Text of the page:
The Real Deal New York

Overcast skies for Sunshine-Corcoran merger, rivals say

November 28, 2007
By Tom Acitelli

The new Corcoran Sunshine Marketing Group is stumbling out of the gate, according to competitors, who claim the impending departure of Louise Sunshine from the firm she founded more than 19 years ago gives developers the impression of a fledgling organization in disarray.

The new group’s leaders, including Sunshine herself, however, dismiss the criticism as so much jealousy within a real estate market notorious for its competition.

In early July, the Corcoran Group and the Sunshine Group, both owned by Cendant subsidiary NRT, announced a merger that would create one marketing arm for Corcoran’s development properties. Louise Sunshine then stepped down as chairwoman and CEO of her namesake firm, and into a consulting role with the new group that she said doesn’t involve day-to-day responsibilities.

“She’s going to do everything she used to do except she’s not involved in everyday operations that would distract her from the creativity and all the marketing,” Corcoran president and CEO Pamela Liebman told The Real Deal in late July, “because the amount of projects that we have taken on is enormous.”

Competitors didn’t miss a chance to pile on the rival firm, saying Sunshine’s new role and the merger hinders, rather than helps, Corcoran.

“The merger has caused a lot of concern for developers who were considering awarding jobs to Sunshine,” said Andrew Gerringer, managing director of Prudential Douglas Elliman Development Marketing Group. “They don’t know what they are at this point. Louise is basically out of the picture and is being pushed aside, and this has helped [us] with a number of key projects. Luckily, we are the beneficiary of the confusion of who’s who and who’s what over there.”

Gerringer would not say which developers had talked with him about the merger or about projects that may have gone to Corcoran, but now may not because of what he called the “dissension among the ranks over there.”

Sunshine told The Real Deal her one-year consulting contract could be renewed “indefinitely,” and that she now works under the title of chairman emeritus. She also said she wanted to see all the projects she’s working on through to sales, which suggests that her exit is not as contentious nor as messy as competitors and perhaps developers believe.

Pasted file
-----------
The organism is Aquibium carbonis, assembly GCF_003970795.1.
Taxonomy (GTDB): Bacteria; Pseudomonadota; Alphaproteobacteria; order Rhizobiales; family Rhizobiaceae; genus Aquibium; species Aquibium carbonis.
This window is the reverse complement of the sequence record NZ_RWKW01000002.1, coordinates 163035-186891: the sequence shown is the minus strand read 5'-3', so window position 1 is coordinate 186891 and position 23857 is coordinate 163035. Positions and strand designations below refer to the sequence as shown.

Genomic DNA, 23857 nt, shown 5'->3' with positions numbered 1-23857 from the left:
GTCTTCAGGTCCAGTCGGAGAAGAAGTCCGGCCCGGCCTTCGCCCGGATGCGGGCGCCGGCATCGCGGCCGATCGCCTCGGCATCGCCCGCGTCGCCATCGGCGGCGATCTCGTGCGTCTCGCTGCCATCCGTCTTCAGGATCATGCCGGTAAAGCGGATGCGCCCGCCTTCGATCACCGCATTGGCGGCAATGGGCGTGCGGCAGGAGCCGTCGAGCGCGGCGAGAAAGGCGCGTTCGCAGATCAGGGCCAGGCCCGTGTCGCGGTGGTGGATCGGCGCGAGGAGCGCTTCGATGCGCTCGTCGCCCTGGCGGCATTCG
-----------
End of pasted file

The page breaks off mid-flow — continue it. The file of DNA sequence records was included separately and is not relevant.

“I think our competitors are not sitting in the offices with us,” Liebman said. “Louise and I have an incredibly strong business relationship as well as an incredibly strong friendship.”

Gerringer’s boss, Prudential Douglas Elliman chairman and co-owner Howard Lorber, said the aftermath of the merger was far from amiable. He, too, declined to cite names behind the “doubt” he said he was hearing from developers, but said it had been gestating for months, even before the merger became public knowledge.

“I don’t think it’s a merger,” Lorber said. “I think it’s that Louise is basically out or on the way out… It is what it is.”

Sunshine, for her part, called any rumors of disarray or contention at the new group “absurd,” the byproduct of jealousy from competitors. Liebman, during a conference call interview with Sunshine, called them “nonsense.”

Sunshine founded the Sunshine Group in 1986 as a marketing, leasing and sales firm for luxury condominiums. She came from the Trump Organization, where she developed its residential division, learning from Donald Trump, whom she called “a great teacher” in a 2004 interview with the New York Sun. She sold the firm to NRT in 2002, but remained decidedly in charge of it.

Jacquelyn Sonenberg was Sunshine’s first executive vice president and broker of record when she first broke away from Trump. Sonenberg said she thinks it’s only a matter of time before Sunshine leaves the Corcoran Sunshine Marketing Group for good.

“Within the next six months, she will no longer be involved at all, from what we understand,” said Sonenberg, now an executive vice president and managing director at Stribling. “I know Louise very well. She built an extraordinary company, and it’s probably very difficult for her to see it merge, first of all, with another company, and then, at a certain point in time, no longer be involved.”

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